EMPTY WORDS, acrylic and paper on canvas, 183 x 198 cm | $16,250
In the name of economic ‘progress’ language is sanitised, weaponised, bleached beyond recognition. It rises by degrees, a toxic strata of Empty Words.
When I first thought about working on this piece, I wanted to calculate the economic loss our people have suffered/lost based on accumulated wealth accrued over the past 200+ years, factoring in compounding interest rates of 10% year on year. Given that from 1 January 1971 to 31 December 2020, the average annual compounded rate of return for the S&P 500®, including reinvestment of dividends, was approximately 10.8% (source: www.spglobal.com). Since 1970, the highest 12-month return was 61% (June 1982 through June 1983). And considering that our GDP in 2020 was $2Trillion.
Then I thought what a lot of work and what for? Why go through this process? It was at this point that I recalled the words of my Great Grandfather Shadrach James:
The Australian whites, with justifiable joy and pride boast of their marvellous achievements in countless phases of life amongst their own people. What have they done and what are they doing for the uplift of my people? Do they consider the weekly ration, the annual supply of blankets and clothing an adequate compensation for the inestimable benefits they are daily deriving from this land which by divine right belongs to us. The white man’s answer to this is that the civilisation he has introduced has brought to us many compensating advantages. When will the Australians wake up to their national duty, their responsibility and obligation to us? They complain of our ingratitude. We ask when will they pay the debt of gratitude they owe us for the untold gain that has come to them through our irremediable loss? | Shadrach James, 1 May 1929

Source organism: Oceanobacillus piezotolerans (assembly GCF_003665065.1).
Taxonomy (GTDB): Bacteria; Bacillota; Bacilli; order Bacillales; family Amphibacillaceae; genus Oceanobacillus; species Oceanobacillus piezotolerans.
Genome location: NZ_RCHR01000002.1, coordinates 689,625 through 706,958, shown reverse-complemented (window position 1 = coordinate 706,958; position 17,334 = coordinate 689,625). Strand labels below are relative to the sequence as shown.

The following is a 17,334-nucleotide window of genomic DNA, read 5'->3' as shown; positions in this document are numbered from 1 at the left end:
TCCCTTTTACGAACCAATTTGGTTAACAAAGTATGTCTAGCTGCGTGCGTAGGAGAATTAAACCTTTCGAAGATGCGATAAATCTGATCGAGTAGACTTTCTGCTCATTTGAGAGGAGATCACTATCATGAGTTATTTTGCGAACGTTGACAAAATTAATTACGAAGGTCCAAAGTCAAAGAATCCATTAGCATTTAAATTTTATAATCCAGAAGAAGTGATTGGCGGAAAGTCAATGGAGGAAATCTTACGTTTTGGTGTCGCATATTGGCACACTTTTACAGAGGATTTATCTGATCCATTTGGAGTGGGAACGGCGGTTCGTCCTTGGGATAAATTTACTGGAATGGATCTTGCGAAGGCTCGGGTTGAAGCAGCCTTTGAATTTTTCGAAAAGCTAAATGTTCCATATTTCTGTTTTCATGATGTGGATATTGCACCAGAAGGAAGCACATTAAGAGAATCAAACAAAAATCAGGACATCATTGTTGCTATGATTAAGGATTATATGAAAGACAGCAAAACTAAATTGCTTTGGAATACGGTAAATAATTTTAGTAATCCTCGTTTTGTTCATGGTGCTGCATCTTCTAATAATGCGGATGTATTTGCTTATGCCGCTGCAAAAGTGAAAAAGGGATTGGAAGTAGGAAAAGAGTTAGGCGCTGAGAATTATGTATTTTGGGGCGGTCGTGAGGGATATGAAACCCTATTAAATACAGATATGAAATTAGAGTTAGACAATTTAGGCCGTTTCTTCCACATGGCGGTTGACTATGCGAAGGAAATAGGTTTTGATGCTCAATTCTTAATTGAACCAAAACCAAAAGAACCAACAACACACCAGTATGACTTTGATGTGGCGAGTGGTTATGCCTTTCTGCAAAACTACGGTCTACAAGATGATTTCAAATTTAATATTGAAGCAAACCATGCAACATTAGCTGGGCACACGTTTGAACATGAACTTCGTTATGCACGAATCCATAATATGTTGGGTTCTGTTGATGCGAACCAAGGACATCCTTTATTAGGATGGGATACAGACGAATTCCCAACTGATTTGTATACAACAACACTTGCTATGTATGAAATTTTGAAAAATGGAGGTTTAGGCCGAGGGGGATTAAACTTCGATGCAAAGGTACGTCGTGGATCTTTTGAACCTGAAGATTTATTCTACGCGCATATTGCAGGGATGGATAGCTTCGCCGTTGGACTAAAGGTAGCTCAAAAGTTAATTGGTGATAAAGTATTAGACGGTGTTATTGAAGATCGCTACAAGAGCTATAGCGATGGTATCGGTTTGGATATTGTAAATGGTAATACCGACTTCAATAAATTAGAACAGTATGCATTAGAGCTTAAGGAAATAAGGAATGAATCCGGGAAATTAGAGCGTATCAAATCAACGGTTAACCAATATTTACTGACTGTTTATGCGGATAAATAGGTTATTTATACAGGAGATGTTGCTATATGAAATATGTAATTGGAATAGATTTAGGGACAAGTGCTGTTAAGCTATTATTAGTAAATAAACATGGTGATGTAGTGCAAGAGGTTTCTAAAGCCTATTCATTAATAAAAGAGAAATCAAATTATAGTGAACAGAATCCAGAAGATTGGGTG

So instead of working on an equation, I collected up old documents, government strategies, organisational RAP commitments and corporate plans for engaging with and improving the lives and opportunities for our mobs. After pasting them onto the canvas, I started painting key words and phrases of commitments from these documents onto the canvass. It was then I conceived the title of the piece, Empty Words, for that is what I felt. All the promises for self determination and empowerment have always had an ulterior motive.
Governments for 50 years have funded Aboriginal organisations in the not-for-profit sector, while all other groups to their credit have developed commercial for-profit businesses, and the governments wonder why there is a gap? | Richard Young, 2021
XMPT, acrylic and paper on canvas, 157 x 182 cm | $11,050
In XMPT, documents related to Australian state government policies of Indigenous exemption are the bedrock upon which generations of trauma are enacted.
After sitting and listening to an old Uncle in South Australia speak about his experience receiving an Exemption Card and the impact it had on him, I thought bugger this. Many Indigenous people have had their heart ripped out and their identity shamefully trashed, while the only hope of earning money to provide for their family was controlled by governments that mandated that Aboriginal people, if they were to enjoy the rights conferred upon other Australians, would have to be as a white person. This mandate meant denying one’s self, one’s culture, and even one’s own family. XMPT is about XMPTing the Exemption Card mindset, which has foregrounded the ways in which many people still think today. Many policies today are based on this mandate and the attitudes it fostered. You can hear it in politician’s speeches, sometimes subtle and sometimes overt, but still there. | Richard Young, 2021